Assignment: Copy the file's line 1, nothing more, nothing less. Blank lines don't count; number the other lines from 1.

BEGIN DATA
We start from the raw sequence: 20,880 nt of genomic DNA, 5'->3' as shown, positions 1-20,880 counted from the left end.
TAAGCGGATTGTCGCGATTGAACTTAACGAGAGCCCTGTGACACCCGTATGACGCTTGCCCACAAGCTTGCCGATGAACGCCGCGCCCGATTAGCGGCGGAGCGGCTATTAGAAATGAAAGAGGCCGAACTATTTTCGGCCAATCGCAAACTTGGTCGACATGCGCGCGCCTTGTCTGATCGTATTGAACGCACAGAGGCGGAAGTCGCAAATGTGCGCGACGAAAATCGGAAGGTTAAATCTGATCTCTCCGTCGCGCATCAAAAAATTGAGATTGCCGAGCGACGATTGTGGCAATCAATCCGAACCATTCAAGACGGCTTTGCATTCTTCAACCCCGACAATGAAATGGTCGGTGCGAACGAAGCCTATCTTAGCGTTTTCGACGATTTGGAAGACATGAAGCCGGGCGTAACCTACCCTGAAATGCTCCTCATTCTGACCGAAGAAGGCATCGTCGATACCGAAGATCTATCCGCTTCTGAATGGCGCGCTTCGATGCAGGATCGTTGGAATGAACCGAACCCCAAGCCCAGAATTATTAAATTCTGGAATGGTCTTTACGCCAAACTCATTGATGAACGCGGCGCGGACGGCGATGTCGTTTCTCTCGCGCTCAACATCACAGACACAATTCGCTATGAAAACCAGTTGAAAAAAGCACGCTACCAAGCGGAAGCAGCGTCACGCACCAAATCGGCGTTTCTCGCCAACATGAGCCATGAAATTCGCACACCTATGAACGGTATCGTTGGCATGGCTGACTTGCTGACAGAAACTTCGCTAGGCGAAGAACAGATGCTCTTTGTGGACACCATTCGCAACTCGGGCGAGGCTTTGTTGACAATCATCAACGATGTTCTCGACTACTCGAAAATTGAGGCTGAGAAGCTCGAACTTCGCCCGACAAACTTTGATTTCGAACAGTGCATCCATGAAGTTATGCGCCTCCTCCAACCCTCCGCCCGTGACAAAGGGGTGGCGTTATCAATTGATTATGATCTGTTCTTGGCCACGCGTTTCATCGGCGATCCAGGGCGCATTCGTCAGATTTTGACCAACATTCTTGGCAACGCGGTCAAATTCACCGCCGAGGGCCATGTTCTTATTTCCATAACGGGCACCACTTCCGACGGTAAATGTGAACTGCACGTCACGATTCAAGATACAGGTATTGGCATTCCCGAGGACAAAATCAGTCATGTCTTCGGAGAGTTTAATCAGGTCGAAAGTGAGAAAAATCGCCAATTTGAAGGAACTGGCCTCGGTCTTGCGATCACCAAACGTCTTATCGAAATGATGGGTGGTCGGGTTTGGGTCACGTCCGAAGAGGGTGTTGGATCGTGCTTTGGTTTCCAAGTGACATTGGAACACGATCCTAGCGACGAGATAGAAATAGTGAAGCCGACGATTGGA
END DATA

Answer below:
We start from the raw sequence: 20,880 nt of genomic DNA, 5'->3' as shown, positions 1-20,880 counted from the left end.